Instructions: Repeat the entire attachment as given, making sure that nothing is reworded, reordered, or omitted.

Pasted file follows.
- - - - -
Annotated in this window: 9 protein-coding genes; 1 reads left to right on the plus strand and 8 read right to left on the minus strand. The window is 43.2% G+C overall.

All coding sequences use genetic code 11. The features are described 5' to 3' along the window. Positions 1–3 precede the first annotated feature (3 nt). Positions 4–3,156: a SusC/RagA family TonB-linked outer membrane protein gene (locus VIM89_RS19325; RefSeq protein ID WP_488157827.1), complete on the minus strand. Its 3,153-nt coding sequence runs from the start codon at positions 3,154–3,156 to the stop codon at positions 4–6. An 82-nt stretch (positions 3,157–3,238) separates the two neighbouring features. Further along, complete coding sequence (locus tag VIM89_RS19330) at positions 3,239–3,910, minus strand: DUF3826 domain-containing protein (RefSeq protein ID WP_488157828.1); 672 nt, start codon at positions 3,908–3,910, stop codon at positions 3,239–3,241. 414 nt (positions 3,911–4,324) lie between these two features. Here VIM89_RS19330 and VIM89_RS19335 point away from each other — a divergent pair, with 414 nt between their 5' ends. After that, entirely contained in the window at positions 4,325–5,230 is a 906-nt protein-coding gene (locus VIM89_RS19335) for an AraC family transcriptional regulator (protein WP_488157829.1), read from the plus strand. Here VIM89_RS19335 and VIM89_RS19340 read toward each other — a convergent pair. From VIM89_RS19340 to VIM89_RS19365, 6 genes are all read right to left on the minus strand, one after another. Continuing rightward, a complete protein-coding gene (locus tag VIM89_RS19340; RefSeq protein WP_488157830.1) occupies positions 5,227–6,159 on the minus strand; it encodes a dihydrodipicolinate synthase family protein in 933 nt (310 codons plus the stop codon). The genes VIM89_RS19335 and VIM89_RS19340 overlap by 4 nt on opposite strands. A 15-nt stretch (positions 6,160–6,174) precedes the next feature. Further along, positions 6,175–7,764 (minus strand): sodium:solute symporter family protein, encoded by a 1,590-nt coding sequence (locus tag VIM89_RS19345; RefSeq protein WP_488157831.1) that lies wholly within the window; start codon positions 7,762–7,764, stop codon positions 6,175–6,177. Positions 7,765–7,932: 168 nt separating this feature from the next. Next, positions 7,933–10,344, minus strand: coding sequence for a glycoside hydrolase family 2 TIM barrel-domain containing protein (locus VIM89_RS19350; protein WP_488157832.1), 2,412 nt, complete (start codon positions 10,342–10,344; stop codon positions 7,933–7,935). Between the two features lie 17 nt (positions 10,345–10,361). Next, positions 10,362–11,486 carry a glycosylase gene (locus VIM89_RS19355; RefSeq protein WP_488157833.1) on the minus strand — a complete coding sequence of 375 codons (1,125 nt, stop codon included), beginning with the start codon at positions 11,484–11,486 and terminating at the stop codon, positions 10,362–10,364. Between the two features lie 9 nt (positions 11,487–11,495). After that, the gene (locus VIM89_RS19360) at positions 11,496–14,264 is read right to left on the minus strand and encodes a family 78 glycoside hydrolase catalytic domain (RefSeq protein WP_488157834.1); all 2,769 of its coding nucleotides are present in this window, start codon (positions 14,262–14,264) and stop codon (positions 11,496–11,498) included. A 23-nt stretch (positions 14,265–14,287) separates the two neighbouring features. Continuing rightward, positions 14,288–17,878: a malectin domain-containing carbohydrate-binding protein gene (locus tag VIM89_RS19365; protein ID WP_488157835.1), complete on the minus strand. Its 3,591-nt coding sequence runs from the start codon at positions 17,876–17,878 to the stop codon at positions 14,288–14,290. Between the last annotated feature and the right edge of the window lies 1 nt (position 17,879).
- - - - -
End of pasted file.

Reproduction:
Annotated in this window: 9 protein-coding genes; 1 reads left to right on the plus strand and 8 read right to left on the minus strand. The window is 43.2% G+C overall.

All coding sequences use genetic code 11. The features are described 5' to 3' along the window. Positions 1–3 precede the first annotated feature (3 nt). Positions 4–3,156: a SusC/RagA family TonB-linked outer membrane protein gene (locus VIM89_RS19325; RefSeq protein ID WP_488157827.1), complete on the minus strand. Its 3,153-nt coding sequence runs from the start codon at positions 3,154–3,156 to the stop codon at positions 4–6. An 82-nt stretch (positions 3,157–3,238) separates the two neighbouring features. Further along, complete coding sequence (locus tag VIM89_RS19330) at positions 3,239–3,910, minus strand: DUF3826 domain-containing protein (RefSeq protein ID WP_488157828.1); 672 nt, start codon at positions 3,908–3,910, stop codon at positions 3,239–3,241. 414 nt (positions 3,911–4,324) lie between these two features. Here VIM89_RS19330 and VIM89_RS19335 point away from each other — a divergent pair, with 414 nt between their 5' ends. After that, entirely contained in the window at positions 4,325–5,230 is a 906-nt protein-coding gene (locus VIM89_RS19335) for an AraC family transcriptional regulator (protein WP_488157829.1), read from the plus strand. Here VIM89_RS19335 and VIM89_RS19340 read toward each other — a convergent pair. From VIM89_RS19340 to VIM89_RS19365, 6 genes are all read right to left on the minus strand, one after another. Continuing rightward, a complete protein-coding gene (locus tag VIM89_RS19340; RefSeq protein WP_488157830.1) occupies positions 5,227–6,159 on the minus strand; it encodes a dihydrodipicolinate synthase family protein in 933 nt (310 codons plus the stop codon). The genes VIM89_RS19335 and VIM89_RS19340 overlap by 4 nt on opposite strands. A 15-nt stretch (positions 6,160–6,174) precedes the next feature. Further along, positions 6,175–7,764 (minus strand): sodium:solute symporter family protein, encoded by a 1,590-nt coding sequence (locus tag VIM89_RS19345; RefSeq protein WP_488157831.1) that lies wholly within the window; start codon positions 7,762–7,764, stop codon positions 6,175–6,177. Positions 7,765–7,932: 168 nt separating this feature from the next. Next, positions 7,933–10,344, minus strand: coding sequence for a glycoside hydrolase family 2 TIM barrel-domain containing protein (locus VIM89_RS19350; protein WP_488157832.1), 2,412 nt, complete (start codon positions 10,342–10,344; stop codon positions 7,933–7,935). Between the two features lie 17 nt (positions 10,345–10,361). Next, positions 10,362–11,486 carry a glycosylase gene (locus VIM89_RS19355; RefSeq protein WP_488157833.1) on the minus strand — a complete coding sequence of 375 codons (1,125 nt, stop codon included), beginning with the start codon at positions 11,484–11,486 and terminating at the stop codon, positions 10,362–10,364. Between the two features lie 9 nt (positions 11,487–11,495). After that, the gene (locus VIM89_RS19360) at positions 11,496–14,264 is read right to left on the minus strand and encodes a family 78 glycoside hydrolase catalytic domain (RefSeq protein WP_488157834.1); all 2,769 of its coding nucleotides are present in this window, start codon (positions 14,262–14,264) and stop codon (positions 11,496–11,498) included. A 23-nt stretch (positions 14,265–14,287) separates the two neighbouring features. Continuing rightward, positions 14,288–17,878: a malectin domain-containing carbohydrate-binding protein gene (locus tag VIM89_RS19365; protein ID WP_488157835.1), complete on the minus strand. Its 3,591-nt coding sequence runs from the start codon at positions 17,876–17,878 to the stop codon at positions 14,288–14,290. Between the last annotated feature and the right edge of the window lies 1 nt (position 17,879).